• Creditworthiness. This includes the MFI’s finances and portfolio (profitability, portfolio composition, growth, funding, and capital structure) and quantitative data (ratings, products, ownership, governance, management, internal and external audits, operations, MIS, human resources, and client protection principles).
  • Risk factors. These include external factors (like competition and market analysis, political and economic environment, currency, crime and violence, and over-indebtedness) and internal factors (like potential conflict of interest or fraud, abnormal debt-to-equity ratios, operational risks, key employee risks, and high cost of funds).
  • Social impact. This includes the percentage of women clients, the percentage of clients in rural areas, the pro-poor nature of the organization, the existence and scope of any “Credit Plus” services, and the organization’s overall dedication to a social mission.

5. Approval, Disbursement, and Monitoring

After approval and disbursement, MCE requires monthly or quarterly submission of financial statements from each of its MFI partners. MCE’s portfolio managers also schedule quarterly monitoring calls with each client to discuss the organization’s current status, challenges, and opportunities.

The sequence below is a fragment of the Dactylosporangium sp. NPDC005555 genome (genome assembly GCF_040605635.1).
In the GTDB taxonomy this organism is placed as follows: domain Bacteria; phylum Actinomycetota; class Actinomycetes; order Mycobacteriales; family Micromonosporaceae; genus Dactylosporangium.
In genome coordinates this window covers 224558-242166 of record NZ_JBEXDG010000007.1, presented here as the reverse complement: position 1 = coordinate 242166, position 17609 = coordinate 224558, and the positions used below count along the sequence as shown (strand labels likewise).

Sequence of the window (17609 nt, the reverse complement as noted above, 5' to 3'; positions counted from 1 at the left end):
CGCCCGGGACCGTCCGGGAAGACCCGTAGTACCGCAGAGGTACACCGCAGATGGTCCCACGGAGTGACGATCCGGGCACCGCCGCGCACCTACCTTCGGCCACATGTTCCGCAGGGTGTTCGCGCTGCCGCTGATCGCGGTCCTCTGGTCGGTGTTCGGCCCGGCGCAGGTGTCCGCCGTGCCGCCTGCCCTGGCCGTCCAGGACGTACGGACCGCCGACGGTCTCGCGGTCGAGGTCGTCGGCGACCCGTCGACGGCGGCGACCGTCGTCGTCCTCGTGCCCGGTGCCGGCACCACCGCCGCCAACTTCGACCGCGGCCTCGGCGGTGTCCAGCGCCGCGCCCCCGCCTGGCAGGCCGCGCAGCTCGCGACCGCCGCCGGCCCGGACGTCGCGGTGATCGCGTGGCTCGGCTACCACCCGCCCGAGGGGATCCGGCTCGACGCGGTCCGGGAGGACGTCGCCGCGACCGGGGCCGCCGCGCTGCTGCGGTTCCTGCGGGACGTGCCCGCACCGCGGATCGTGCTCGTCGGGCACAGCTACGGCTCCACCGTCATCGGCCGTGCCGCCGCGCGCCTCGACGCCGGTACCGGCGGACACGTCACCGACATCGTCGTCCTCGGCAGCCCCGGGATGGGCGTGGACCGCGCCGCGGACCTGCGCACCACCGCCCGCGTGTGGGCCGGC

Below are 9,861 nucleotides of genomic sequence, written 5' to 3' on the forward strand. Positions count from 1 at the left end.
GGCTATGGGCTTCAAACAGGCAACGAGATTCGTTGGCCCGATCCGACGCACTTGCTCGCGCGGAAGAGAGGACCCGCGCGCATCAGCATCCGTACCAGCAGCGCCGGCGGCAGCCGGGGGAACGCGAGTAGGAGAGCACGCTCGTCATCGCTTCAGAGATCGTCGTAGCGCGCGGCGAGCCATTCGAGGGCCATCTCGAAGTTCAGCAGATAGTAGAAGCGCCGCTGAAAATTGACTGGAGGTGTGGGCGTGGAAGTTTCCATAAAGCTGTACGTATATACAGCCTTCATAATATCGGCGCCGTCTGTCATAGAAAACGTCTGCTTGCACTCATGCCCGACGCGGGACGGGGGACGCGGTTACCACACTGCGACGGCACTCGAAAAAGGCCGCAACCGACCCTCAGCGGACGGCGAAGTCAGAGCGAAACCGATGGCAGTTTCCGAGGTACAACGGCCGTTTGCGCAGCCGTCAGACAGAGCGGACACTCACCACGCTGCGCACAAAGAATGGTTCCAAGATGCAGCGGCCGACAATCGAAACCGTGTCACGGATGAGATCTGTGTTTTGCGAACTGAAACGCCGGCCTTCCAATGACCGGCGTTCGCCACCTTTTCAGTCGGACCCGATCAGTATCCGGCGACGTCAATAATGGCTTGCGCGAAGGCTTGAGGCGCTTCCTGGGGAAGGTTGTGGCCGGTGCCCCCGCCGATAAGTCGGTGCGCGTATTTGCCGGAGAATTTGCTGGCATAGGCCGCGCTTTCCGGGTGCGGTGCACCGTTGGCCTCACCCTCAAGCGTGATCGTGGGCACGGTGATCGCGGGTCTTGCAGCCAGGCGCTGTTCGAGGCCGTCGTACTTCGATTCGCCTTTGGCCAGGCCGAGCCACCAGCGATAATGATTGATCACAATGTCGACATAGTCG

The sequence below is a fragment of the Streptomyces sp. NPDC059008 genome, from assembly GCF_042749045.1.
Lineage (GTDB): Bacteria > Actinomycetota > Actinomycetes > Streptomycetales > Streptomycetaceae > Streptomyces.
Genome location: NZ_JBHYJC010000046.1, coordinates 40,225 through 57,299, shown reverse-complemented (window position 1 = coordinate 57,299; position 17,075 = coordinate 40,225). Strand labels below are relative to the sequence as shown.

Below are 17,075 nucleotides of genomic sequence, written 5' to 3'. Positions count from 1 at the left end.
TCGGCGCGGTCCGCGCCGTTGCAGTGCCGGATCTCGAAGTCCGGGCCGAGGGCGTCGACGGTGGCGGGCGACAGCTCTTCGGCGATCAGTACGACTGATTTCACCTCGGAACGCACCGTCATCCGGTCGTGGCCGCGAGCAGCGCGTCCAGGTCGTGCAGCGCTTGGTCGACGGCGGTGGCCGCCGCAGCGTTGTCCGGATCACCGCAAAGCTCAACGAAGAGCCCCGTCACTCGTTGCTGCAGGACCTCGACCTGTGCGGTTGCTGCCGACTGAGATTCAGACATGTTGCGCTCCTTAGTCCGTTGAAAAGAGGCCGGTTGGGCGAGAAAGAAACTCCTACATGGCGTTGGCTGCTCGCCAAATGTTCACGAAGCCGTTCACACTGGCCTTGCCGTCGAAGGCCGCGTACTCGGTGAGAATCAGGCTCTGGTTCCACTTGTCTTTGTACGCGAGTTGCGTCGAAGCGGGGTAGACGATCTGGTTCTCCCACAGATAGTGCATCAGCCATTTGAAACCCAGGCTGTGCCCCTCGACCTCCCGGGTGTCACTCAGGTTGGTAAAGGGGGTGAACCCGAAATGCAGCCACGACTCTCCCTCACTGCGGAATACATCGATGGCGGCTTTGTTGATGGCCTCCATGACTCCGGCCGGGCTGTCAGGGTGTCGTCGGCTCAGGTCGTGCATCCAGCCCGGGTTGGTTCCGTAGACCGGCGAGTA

Small and Growing Businesses

1. Initial Screening

Potential SGB borrowers must first meet MCE’s initial screening criteria, including:

  • At least three years of operation (not startups); sustainable sources of revenue, and reasonably expected to be profitable or break-even within 3-5 years; scalable, with a three-year business plan; fewer than 250 employees; available audit for at least 1 year, with financial statements produced at least quarterly; low Debt/Equity ratio.
  • Impact in one or more of the following sectors: agriculture value chain; water, waste, and sanitation; clean energy; other non-financial services such as health and education; and bottom of pyramid financial institutions targeting SGBs.

2. Due Diligence Package

If MCE’s Portfolio Team determines that a SGB meets these requirements, MCE might invite it to submit a Due Diligence Package, which can include several items, such as an audit report, unaudited year-to-date financial statements, data on current outstanding debt, cash forecast for at least the next six months, number of employees and offices, description of main risks, institutional information like affiliations, by-laws, legal registration, and social impact metrics.